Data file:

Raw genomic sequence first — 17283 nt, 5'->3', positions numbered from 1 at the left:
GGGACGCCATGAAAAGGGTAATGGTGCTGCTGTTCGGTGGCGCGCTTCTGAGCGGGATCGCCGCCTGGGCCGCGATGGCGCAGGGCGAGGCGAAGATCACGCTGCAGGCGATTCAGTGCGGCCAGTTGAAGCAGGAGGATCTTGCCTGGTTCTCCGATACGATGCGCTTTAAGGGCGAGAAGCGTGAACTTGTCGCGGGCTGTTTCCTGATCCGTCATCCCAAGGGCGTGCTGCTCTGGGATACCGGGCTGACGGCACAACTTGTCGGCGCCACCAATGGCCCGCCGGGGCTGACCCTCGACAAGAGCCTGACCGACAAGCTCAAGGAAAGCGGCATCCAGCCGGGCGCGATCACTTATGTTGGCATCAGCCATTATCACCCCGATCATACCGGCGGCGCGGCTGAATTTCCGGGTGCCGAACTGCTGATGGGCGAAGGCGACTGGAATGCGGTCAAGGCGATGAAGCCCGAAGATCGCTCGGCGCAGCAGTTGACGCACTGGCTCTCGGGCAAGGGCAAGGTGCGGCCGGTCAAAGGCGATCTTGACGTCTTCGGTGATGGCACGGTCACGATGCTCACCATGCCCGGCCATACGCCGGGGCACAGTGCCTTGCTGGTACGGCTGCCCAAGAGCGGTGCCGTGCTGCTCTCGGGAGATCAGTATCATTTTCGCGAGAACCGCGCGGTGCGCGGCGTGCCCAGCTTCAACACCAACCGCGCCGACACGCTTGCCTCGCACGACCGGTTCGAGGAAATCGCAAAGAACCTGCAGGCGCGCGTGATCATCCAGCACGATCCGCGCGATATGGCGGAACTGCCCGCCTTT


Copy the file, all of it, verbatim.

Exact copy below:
Raw genomic sequence first — 17283 nt, 5'->3', positions numbered from 1 at the left:
GGGACGCCATGAAAAGGGTAATGGTGCTGCTGTTCGGTGGCGCGCTTCTGAGCGGGATCGCCGCCTGGGCCGCGATGGCGCAGGGCGAGGCGAAGATCACGCTGCAGGCGATTCAGTGCGGCCAGTTGAAGCAGGAGGATCTTGCCTGGTTCTCCGATACGATGCGCTTTAAGGGCGAGAAGCGTGAACTTGTCGCGGGCTGTTTCCTGATCCGTCATCCCAAGGGCGTGCTGCTCTGGGATACCGGGCTGACGGCACAACTTGTCGGCGCCACCAATGGCCCGCCGGGGCTGACCCTCGACAAGAGCCTGACCGACAAGCTCAAGGAAAGCGGCATCCAGCCGGGCGCGATCACTTATGTTGGCATCAGCCATTATCACCCCGATCATACCGGCGGCGCGGCTGAATTTCCGGGTGCCGAACTGCTGATGGGCGAAGGCGACTGGAATGCGGTCAAGGCGATGAAGCCCGAAGATCGCTCGGCGCAGCAGTTGACGCACTGGCTCTCGGGCAAGGGCAAGGTGCGGCCGGTCAAAGGCGATCTTGACGTCTTCGGTGATGGCACGGTCACGATGCTCACCATGCCCGGCCATACGCCGGGGCACAGTGCCTTGCTGGTACGGCTGCCCAAGAGCGGTGCCGTGCTGCTCTCGGGAGATCAGTATCATTTTCGCGAGAACCGCGCGGTGCGCGGCGTGCCCAGCTTCAACACCAACCGCGCCGACACGCTTGCCTCGCACGACCGGTTCGAGGAAATCGCAAAGAACCTGCAGGCGCGCGTGATCATCCAGCACGATCCGCGCGATATGGCGGAACTGCCCGCCTTT